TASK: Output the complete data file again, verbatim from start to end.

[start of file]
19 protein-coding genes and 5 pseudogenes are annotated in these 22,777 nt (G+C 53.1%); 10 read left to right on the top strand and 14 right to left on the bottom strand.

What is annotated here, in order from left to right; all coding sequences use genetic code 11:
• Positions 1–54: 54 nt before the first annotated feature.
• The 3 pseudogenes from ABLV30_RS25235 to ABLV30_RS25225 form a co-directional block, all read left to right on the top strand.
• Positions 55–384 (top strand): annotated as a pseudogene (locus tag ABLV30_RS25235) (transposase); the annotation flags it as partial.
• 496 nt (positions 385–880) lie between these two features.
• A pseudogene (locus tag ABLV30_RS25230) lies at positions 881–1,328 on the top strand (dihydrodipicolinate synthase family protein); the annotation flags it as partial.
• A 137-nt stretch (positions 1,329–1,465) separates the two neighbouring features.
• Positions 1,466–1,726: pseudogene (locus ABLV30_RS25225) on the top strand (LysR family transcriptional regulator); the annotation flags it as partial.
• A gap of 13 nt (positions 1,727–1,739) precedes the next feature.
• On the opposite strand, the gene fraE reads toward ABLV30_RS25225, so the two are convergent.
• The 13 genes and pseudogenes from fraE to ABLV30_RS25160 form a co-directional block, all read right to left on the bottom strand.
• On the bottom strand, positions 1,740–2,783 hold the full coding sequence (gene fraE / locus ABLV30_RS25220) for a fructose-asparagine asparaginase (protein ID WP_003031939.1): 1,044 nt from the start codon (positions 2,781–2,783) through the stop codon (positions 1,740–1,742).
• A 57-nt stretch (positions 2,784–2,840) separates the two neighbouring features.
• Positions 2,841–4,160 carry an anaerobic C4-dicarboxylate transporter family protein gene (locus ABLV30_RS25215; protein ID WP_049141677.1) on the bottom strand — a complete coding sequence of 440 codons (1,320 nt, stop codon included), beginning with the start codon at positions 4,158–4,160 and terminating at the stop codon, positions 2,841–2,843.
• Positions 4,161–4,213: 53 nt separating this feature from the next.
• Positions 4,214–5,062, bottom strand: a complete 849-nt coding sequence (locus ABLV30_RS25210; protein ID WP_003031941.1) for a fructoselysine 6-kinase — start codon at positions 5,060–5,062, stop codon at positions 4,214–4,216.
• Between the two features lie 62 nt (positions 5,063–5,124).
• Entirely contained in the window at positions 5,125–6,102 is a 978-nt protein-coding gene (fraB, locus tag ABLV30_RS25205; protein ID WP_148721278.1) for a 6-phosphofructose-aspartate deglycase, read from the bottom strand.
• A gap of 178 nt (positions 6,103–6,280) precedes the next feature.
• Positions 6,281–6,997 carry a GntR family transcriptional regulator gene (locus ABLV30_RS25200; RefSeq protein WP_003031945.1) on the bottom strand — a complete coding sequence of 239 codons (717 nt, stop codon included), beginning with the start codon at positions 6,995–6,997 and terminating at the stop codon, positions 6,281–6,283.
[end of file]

19 protein-coding genes and 5 pseudogenes are annotated in these 22,777 nt (G+C 53.1%); 10 read left to right on the top strand and 14 right to left on the bottom strand.

What is annotated here, in order from left to right; all coding sequences use genetic code 11:
• Positions 1–54: 54 nt before the first annotated feature.
• The 3 pseudogenes from ABLV30_RS25235 to ABLV30_RS25225 form a co-directional block, all read left to right on the top strand.
• Positions 55–384 (top strand): annotated as a pseudogene (locus tag ABLV30_RS25235) (transposase); the annotation flags it as partial.
• 496 nt (positions 385–880) lie between these two features.
• A pseudogene (locus tag ABLV30_RS25230) lies at positions 881–1,328 on the top strand (dihydrodipicolinate synthase family protein); the annotation flags it as partial.
• A 137-nt stretch (positions 1,329–1,465) separates the two neighbouring features.
• Positions 1,466–1,726: pseudogene (locus ABLV30_RS25225) on the top strand (LysR family transcriptional regulator); the annotation flags it as partial.
• A gap of 13 nt (positions 1,727–1,739) precedes the next feature.
• On the opposite strand, the gene fraE reads toward ABLV30_RS25225, so the two are convergent.
• The 13 genes and pseudogenes from fraE to ABLV30_RS25160 form a co-directional block, all read right to left on the bottom strand.
• On the bottom strand, positions 1,740–2,783 hold the full coding sequence (gene fraE / locus ABLV30_RS25220) for a fructose-asparagine asparaginase (protein ID WP_003031939.1): 1,044 nt from the start codon (positions 2,781–2,783) through the stop codon (positions 1,740–1,742).
• A 57-nt stretch (positions 2,784–2,840) separates the two neighbouring features.
• Positions 2,841–4,160 carry an anaerobic C4-dicarboxylate transporter family protein gene (locus ABLV30_RS25215; protein ID WP_049141677.1) on the bottom strand — a complete coding sequence of 440 codons (1,320 nt, stop codon included), beginning with the start codon at positions 4,158–4,160 and terminating at the stop codon, positions 2,841–2,843.
• Positions 4,161–4,213: 53 nt separating this feature from the next.
• Positions 4,214–5,062, bottom strand: a complete 849-nt coding sequence (locus ABLV30_RS25210; protein ID WP_003031941.1) for a fructoselysine 6-kinase — start codon at positions 5,060–5,062, stop codon at positions 4,214–4,216.
• Between the two features lie 62 nt (positions 5,063–5,124).
• Entirely contained in the window at positions 5,125–6,102 is a 978-nt protein-coding gene (fraB, locus tag ABLV30_RS25205; protein ID WP_148721278.1) for a 6-phosphofructose-aspartate deglycase, read from the bottom strand.
• A gap of 178 nt (positions 6,103–6,280) precedes the next feature.
• Positions 6,281–6,997 carry a GntR family transcriptional regulator gene (locus ABLV30_RS25200; RefSeq protein WP_003031945.1) on the bottom strand — a complete coding sequence of 239 codons (717 nt, stop codon included), beginning with the start codon at positions 6,995–6,997 and terminating at the stop codon, positions 6,281–6,283.